Hoewel de Commissie met een ambitieus voorstel over de toegang tot informatie over milieu, de particpatie van burgers en de toegang tot rechtsspraak in milieudossiers op de proppen kwam is daar na het wetgevend proces bitter weinig van overgebleven. Met name de opvolging van en toegang tot Europese milieurechtspraak is zo goed als onbestaande. Een gemiste kans, zoveel is zeker.
EU environment law
Weak compromise undermines the objectives of Aarhus Convention
Following the final agreement between the European Parliament and Council yesterday on EU rules for implementing the Aarhus Convention on access to information, public participation and access to justice in environmental matters, Greens/EFA shadow rapporteur, Danish MEP Margrete Auken, said:
"This final agreement on implementing the Aarhus Convention leaves us little to celebrate. What was initially a fairly ambitious Commission proposal has been watered down to a rather meaningless piece of legislation. The end product no longer fulfils all objectives or obligations of the Arhus Convention.
A major shortcoming of the regulation is that it fails to provide for access to judicial review of EU-level decisions. Whereas decisions by national authorities can be challenged by members of the public or environmental organisations in courts regarding their conformity with environmental law, the same does not apply for Commission or comitology decisions at EU-level. Such double standards will not help improve citizen's trust in the European Union.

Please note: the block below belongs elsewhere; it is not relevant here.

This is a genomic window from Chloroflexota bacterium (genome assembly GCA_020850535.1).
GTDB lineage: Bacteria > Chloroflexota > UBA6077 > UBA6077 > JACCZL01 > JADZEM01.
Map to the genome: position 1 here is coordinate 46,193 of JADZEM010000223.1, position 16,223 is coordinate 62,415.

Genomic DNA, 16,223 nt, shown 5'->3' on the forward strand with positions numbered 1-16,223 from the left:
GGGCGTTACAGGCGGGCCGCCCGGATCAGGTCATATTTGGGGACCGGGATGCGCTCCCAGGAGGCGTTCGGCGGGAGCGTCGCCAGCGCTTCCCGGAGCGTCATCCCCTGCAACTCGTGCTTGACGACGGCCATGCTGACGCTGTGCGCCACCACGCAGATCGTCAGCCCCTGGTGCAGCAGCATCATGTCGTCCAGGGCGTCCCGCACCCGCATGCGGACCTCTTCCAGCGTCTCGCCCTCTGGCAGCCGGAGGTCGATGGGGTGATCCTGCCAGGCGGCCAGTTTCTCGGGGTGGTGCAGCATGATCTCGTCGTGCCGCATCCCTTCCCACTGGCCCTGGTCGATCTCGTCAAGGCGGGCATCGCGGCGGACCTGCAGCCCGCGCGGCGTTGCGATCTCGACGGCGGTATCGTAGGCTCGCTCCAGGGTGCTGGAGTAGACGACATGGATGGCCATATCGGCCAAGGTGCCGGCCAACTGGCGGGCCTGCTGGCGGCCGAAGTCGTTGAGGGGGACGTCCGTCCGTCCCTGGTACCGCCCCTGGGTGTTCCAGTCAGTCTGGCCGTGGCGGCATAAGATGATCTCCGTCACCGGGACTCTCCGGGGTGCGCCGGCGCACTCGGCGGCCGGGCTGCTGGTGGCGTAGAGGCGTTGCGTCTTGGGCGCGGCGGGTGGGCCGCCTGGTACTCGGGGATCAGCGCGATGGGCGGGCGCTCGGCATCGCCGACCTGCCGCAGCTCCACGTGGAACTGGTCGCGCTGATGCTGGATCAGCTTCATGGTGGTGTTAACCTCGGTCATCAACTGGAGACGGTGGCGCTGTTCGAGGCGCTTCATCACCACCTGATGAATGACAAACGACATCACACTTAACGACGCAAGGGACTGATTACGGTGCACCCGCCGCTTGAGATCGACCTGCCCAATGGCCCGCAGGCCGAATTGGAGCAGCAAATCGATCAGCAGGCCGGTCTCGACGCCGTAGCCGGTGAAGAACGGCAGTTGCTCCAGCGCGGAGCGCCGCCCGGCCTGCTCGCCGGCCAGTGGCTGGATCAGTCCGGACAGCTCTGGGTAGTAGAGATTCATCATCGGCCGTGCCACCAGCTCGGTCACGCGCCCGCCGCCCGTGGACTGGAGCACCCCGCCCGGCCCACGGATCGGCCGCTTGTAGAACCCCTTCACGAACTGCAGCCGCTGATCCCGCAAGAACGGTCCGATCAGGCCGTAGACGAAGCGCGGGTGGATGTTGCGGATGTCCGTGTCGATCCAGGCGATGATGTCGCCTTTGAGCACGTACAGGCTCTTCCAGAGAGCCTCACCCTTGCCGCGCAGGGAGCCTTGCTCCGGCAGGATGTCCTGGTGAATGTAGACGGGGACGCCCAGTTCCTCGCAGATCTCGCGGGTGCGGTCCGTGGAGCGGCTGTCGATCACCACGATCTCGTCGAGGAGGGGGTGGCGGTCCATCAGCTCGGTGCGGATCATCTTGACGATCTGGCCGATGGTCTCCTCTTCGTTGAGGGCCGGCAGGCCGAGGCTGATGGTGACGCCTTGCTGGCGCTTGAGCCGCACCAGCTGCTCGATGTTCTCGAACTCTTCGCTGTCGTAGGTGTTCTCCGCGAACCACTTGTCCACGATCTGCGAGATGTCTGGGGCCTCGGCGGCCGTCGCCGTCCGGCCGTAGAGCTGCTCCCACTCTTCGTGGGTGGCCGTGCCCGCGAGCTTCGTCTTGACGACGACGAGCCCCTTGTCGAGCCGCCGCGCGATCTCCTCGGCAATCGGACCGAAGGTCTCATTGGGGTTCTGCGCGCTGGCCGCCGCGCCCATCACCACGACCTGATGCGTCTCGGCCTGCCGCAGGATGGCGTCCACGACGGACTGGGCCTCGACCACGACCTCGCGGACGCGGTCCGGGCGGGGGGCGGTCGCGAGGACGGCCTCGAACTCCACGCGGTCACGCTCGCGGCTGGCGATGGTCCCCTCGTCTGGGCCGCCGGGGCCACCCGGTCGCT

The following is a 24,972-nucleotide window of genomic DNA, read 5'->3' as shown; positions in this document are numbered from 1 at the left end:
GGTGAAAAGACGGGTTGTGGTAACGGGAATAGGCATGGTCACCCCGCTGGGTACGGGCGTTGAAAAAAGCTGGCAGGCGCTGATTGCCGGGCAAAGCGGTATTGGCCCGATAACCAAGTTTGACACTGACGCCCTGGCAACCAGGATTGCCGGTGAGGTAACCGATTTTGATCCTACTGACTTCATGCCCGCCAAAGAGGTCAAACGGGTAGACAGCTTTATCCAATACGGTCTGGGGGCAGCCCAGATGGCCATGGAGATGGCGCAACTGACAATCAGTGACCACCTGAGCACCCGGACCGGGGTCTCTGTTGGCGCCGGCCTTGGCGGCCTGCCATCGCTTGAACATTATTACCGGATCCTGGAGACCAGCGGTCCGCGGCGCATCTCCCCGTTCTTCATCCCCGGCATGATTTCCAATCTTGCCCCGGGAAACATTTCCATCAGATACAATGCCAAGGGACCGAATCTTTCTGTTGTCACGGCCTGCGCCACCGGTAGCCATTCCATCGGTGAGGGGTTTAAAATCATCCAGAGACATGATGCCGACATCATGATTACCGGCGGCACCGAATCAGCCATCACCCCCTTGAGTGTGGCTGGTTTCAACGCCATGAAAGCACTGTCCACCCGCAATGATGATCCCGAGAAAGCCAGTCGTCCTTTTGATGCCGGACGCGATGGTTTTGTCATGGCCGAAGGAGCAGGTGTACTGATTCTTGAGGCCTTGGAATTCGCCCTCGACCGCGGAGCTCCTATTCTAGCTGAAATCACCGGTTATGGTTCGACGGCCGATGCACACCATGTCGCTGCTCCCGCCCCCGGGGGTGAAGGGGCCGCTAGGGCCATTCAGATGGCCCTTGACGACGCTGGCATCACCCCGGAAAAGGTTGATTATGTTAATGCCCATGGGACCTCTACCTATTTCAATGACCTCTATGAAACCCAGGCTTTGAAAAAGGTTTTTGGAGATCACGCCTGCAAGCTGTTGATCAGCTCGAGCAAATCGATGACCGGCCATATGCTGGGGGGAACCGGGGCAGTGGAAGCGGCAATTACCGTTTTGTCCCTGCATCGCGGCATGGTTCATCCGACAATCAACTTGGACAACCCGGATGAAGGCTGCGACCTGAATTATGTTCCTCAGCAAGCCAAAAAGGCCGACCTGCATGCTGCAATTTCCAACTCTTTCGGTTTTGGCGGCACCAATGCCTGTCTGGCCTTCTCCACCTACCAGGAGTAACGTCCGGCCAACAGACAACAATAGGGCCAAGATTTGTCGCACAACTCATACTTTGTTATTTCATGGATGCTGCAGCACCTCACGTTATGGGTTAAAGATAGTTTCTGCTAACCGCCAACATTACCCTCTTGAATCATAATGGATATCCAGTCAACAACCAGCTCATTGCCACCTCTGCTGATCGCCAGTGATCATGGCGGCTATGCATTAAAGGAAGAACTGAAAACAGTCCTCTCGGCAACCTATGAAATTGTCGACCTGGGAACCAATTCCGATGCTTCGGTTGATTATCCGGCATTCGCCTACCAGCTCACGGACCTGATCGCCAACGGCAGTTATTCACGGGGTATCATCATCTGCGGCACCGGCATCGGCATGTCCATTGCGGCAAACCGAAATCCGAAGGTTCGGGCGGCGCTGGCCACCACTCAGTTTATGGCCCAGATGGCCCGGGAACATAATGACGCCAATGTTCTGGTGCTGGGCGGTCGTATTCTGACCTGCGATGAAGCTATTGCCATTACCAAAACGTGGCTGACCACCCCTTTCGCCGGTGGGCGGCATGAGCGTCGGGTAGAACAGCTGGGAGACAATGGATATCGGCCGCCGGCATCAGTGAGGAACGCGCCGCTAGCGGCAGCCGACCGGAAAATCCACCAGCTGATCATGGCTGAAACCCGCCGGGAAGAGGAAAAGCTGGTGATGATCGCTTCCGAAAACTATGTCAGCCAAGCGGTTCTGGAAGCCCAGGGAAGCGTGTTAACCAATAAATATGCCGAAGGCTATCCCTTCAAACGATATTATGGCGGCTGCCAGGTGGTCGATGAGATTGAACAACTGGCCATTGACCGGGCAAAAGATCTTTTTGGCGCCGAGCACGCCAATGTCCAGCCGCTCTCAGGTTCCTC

Parts of the final text are incoherent and almost surreal: in principle an over-riding public interest in disclosing information about emissions into the environment is recognised, however an exception is provided for 'investigations, in particular concerning possible infringements of Community law'. What does this mean in practice? Public has the right to know about pollution of the environment - except when EU law might be infringed?"